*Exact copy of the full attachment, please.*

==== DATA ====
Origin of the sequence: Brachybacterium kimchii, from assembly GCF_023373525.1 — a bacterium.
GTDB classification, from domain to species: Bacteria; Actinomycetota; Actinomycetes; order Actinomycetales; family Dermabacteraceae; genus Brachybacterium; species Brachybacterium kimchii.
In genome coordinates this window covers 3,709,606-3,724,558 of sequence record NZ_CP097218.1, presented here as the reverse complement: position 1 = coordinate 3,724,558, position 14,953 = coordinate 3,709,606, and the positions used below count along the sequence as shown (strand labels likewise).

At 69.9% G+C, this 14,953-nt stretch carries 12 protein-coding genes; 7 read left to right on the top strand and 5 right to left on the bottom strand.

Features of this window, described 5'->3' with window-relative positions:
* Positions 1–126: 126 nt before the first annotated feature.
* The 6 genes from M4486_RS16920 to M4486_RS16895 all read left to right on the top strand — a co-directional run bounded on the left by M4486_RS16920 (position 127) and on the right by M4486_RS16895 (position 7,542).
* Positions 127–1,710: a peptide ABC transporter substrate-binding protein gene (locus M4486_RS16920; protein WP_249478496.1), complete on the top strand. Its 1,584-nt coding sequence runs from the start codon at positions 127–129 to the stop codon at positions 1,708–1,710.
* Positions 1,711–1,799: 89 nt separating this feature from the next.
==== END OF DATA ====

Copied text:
Origin of the sequence: Brachybacterium kimchii, from assembly GCF_023373525.1 — a bacterium.
GTDB classification, from domain to species: Bacteria; Actinomycetota; Actinomycetes; order Actinomycetales; family Dermabacteraceae; genus Brachybacterium; species Brachybacterium kimchii.
In genome coordinates this window covers 3,709,606-3,724,558 of sequence record NZ_CP097218.1, presented here as the reverse complement: position 1 = coordinate 3,724,558, position 14,953 = coordinate 3,709,606, and the positions used below count along the sequence as shown (strand labels likewise).

At 69.9% G+C, this 14,953-nt stretch carries 12 protein-coding genes; 7 read left to right on the top strand and 5 right to left on the bottom strand.

Features of this window, described 5'->3' with window-relative positions:
* Positions 1–126: 126 nt before the first annotated feature.
* The 6 genes from M4486_RS16920 to M4486_RS16895 all read left to right on the top strand — a co-directional run bounded on the left by M4486_RS16920 (position 127) and on the right by M4486_RS16895 (position 7,542).
* Positions 127–1,710: a peptide ABC transporter substrate-binding protein gene (locus M4486_RS16920; protein WP_249478496.1), complete on the top strand. Its 1,584-nt coding sequence runs from the start codon at positions 127–129 to the stop codon at positions 1,708–1,710.
* Positions 1,711–1,799: 89 nt separating this feature from the next.